City Slang: Sylvain Sylvain and Glen Matlock rock Small’s
It seemed astounding to us that this show, originally scheduled to take place at the Magic Bag in Ferndale, was in danger of being cancelled due to poor ticket sales. Thankfully, the good people at Small’s swooped in and saved the show at the last minute, but it’s still odd just how few people came out for a gig featuring key members of two of the most iconic punk rock bands. Plus, Sylvain is one of the most charming men in rock.
It’s especially odd considering the fact that Brian McCarty and Rick Rat of local heroes the Trash Brats opened up the show with an acoustic set fittingly dedicated to Scott Asheton. A closing cover of the Jim Carroll Band’s “People Who Died” spoke volumes, and they also slotted in a cover of a Cranford Nix tune, another fallen local hero. Of course, the duo played a lot of Brats oldies too, and they sounded great all night, at their best when McCarty took the lead vocals and Rat added the harmonies and “ooo’s.”
Syl Sylvain had been playing solo shows like this for years, way before the New York Dolls reunion, and so he’s particularly comfortable standing along on a bar stage in front of a few loyal fans and a few local barflys. “I get to celebrate the tunes that I love from the New York Dolls. I tell them some cool stories, and it’s really like a sing-along,” he told us, and that’s exactly what happens. Syl told the tale of how the Dolls got their name, and how they came to cover the Bo Diddley song “Pills.” He played Johnny Thunders’ “Can’t Put Your Arms Around a Memory,” and Dolls classics like “Trash” and “Jet Boy.” He smiled like a child throughout, interacting with the enthusiastic few at the front, and he left the stage still playing and singing. Syl is a ham, and we love him.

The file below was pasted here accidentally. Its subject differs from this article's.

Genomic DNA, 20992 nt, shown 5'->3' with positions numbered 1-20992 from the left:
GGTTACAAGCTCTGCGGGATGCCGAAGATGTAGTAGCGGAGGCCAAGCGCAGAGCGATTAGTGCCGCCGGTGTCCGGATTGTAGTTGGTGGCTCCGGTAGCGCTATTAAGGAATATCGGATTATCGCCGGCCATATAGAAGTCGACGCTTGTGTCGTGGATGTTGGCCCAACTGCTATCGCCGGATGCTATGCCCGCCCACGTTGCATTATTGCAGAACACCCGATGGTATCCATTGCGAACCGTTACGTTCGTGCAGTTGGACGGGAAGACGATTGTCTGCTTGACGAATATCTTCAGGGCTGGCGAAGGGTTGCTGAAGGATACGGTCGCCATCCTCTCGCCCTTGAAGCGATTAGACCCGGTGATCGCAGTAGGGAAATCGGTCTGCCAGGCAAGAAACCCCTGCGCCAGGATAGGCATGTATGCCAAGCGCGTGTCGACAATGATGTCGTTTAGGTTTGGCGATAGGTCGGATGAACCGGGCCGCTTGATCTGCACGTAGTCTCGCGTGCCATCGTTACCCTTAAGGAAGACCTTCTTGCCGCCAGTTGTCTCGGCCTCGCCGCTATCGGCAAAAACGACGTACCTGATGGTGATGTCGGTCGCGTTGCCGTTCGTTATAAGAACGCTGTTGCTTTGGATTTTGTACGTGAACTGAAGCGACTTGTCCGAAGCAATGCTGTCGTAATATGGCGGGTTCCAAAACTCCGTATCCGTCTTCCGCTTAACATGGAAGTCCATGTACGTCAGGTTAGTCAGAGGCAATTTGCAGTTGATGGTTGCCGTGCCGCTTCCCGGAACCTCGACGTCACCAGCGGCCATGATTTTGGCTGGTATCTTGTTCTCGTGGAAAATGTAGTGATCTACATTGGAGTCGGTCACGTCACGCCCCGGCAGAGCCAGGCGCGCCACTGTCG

Glen Matlock is a man who doesn’t ever really get the respect he deserves. Despite what Rotten says, popular opinion is that Matlock at least co-authored 10 of the 12 songs on Never Mind the Bollocks, and he was certainly a better bass player than Vicious ever was. On Sunday night, Matlock played a mixture of his new material (not at all bad), Sex Pistols classics (like “God Save the Queen”) and tunes from some of his other bands, like the Rich Kids. His voice sounds better as he gets older, like a rowdier Paul Weller, and he’s an underrated guitarist.
The show ended with Sylvain joining Matlock for a final jam, two old Sex Dolls still kicking ass.